When the news broke that Germany now officially recognizes a third gender in official documents, many people were surprised to see this kind of breakthrough in a country as focused on the status quo. It soon turned out that this decision didn’t do much for transgender people, as it simply recognized the fact that there are medical reasons that sometimes make it impossible to establish gender in a person. This is a very German approach: Establishing facts that have to be proven by a professional is the first step to change.
Knowing this, it is hard to believe that Germany was a pioneer when it came to gender equality again and again throughout history. Soon the nation will celebrate 100 years of women’s voting rights – on January 19th, 1919 women and men went to elect the “Deutsche Nationalversammlung”, a historical step in many ways, because this was the convention that created the German republic – not the first, but the first to be recognized internationally and remain relatively successful until going down in the flames of Hitler’s rise to power.
Women’s voting rights were a huge topic all over Europe, also in England, where the suffragette movement fought a passionate battle over many years to finally succeed in 1928. 1918, at the end of World War I, England also made a huge step towards more democracy by allowing at least a part of their female population the right to vote. To my surprise, researching the topic I found Finland to be the first European nation installing full voting rights to women already in 1907; this was limited by the fact that democracy in general wasn’t very well developed in Europe at the time, and especially not in Finland, which was a Grand Duchy of the Russian Empire.
The gendered society: Conscience grows from language
In German society, gender equality is as difficult a topic as in any other place around the globe, but it’s being additionally complicated by highly gendered language. Unlike in English, every noun has a gender, which is also a challenge to language learners. Why on Earth is a fork female (“die Gabel”), a spoon on the other hand is male (“der Löffel”), and who would have thought that a cup can be male or female (“die Tasse” vs. “der Becher”)?
While this could be just a quirk, it becomes a problem when describing people and – for example – their job position. The predominant form is male, making teachers, doctors, police officers, students and pretty much everybody else male in everyday language. In English, if you say “I talked to my doctor”, there’s no indication of gender. In Germany, you would have to distinguish explicitly between “mein Arzt” or “meine Ärztin”. Angela Merkel still lives in the “Kanzleramt”, the office of the male chancellor, although she should be in the “Kanzlerinnenamt”, given that she is female.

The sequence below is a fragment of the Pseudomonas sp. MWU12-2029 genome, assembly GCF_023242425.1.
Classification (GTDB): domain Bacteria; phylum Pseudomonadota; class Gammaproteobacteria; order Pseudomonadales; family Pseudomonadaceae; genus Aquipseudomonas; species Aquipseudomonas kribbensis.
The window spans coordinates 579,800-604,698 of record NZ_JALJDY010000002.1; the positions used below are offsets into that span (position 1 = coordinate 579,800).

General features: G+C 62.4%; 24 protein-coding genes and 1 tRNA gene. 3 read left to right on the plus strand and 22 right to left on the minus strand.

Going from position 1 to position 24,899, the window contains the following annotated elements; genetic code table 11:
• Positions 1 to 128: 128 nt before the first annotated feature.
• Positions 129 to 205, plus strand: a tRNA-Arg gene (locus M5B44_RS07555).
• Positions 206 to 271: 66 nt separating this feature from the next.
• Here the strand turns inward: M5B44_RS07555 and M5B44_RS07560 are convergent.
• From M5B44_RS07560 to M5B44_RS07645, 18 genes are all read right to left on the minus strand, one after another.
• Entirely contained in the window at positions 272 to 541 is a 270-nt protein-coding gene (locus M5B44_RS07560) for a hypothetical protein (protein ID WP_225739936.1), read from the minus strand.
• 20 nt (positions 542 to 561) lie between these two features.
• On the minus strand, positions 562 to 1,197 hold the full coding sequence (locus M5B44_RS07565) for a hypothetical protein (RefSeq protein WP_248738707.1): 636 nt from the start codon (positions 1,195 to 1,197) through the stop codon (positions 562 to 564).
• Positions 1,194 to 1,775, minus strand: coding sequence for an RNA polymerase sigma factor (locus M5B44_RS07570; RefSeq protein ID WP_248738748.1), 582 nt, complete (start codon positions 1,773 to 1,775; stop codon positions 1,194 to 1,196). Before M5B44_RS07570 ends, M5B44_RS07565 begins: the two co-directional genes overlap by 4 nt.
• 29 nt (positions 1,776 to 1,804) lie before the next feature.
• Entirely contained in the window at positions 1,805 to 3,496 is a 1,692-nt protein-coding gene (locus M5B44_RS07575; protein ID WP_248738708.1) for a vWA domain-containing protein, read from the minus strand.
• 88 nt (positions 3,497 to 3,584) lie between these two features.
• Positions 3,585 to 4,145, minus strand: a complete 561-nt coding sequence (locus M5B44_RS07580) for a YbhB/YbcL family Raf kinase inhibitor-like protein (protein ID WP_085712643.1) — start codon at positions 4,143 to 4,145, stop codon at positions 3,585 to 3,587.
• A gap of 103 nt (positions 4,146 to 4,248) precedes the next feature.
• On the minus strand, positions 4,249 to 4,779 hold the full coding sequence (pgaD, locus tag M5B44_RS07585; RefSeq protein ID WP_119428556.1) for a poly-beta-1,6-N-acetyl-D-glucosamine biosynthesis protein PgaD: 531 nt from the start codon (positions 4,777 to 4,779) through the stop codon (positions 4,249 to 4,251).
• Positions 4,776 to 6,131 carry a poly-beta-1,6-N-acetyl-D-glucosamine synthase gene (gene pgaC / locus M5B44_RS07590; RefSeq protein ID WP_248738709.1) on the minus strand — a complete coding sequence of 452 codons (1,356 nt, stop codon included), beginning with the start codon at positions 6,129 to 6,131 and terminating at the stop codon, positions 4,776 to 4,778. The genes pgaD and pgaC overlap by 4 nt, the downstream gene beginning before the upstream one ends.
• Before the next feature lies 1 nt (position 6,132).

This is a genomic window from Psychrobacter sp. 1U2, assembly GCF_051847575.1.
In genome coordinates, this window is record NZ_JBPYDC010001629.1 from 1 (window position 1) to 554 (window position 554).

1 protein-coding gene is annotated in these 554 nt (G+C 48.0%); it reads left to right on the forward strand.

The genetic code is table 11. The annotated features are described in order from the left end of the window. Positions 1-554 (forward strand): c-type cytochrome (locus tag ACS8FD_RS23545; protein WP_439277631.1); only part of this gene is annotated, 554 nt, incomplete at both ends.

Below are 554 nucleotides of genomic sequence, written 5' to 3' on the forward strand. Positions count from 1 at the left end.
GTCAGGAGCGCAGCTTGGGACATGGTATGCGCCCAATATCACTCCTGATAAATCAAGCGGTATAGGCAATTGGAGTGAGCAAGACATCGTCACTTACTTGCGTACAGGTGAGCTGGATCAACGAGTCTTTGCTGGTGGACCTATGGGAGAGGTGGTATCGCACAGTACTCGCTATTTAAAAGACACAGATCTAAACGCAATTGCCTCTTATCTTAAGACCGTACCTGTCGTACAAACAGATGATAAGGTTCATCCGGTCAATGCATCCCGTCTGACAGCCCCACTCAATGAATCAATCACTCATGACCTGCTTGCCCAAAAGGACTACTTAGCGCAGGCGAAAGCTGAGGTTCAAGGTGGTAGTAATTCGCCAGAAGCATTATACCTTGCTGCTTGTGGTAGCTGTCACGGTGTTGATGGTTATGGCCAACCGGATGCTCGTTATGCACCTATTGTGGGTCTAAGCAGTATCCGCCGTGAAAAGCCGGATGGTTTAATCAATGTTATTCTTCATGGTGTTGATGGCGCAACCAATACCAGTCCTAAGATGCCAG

Addressing students, you could not just write “Dear students”, you would have to say “liebe Studentinnen und Studenten”, making language clumsy and confusing. Artificial constructs like shortening both male and female versions of the word with a capitalized “I” in the middle are difficult to read and many find them annoying: “Liebe StudentInnen”.
There still is no simple solution for this dilemma, but many argue that the fact that there is an issue already created awareness, unlike in English language, where the topic can be ignored. In this context I always remember the argument I had with a very feminist friend of mine who told me that English is just as patriarchal, given that for example the word “history” hails from “his story”. I have seen people writing “herstory” instead, but that seems weird – the word history refers to Historia, an ancient Roman goddess (!).
Meanwhile, the matter of gender equality in workplace and leisure time is being addressed in a very professional manner all over Germany. The official role of an equal opportunity commissioner is now commonplace (and even legally required in organisations larger than 100 people). Interestingly, there are still places where this position is filled by a man, although federal authorities require it to be a female officer, elected by the female employees only. Introduced already in 2001, this law is surprisingly old, although still seen as something brand new by many.
The ongoing reduction of the Gender Pay Gap in Germany (to now 5.5 per cent) might be a result of this focus on gender equality. The correlation is hard to prove, while on the other side every change to more equality attracts criticism, especially when it comes as bureaucratic “red tape”, creating extra costs and efforts. The UK reports a Gender Pay Gap of 9.9 per cent as of 2018.
Both countries, the UK as well as Germany, have female leaders, by the way. At least for now, because both of them seem to be on the way out – although on different speeds.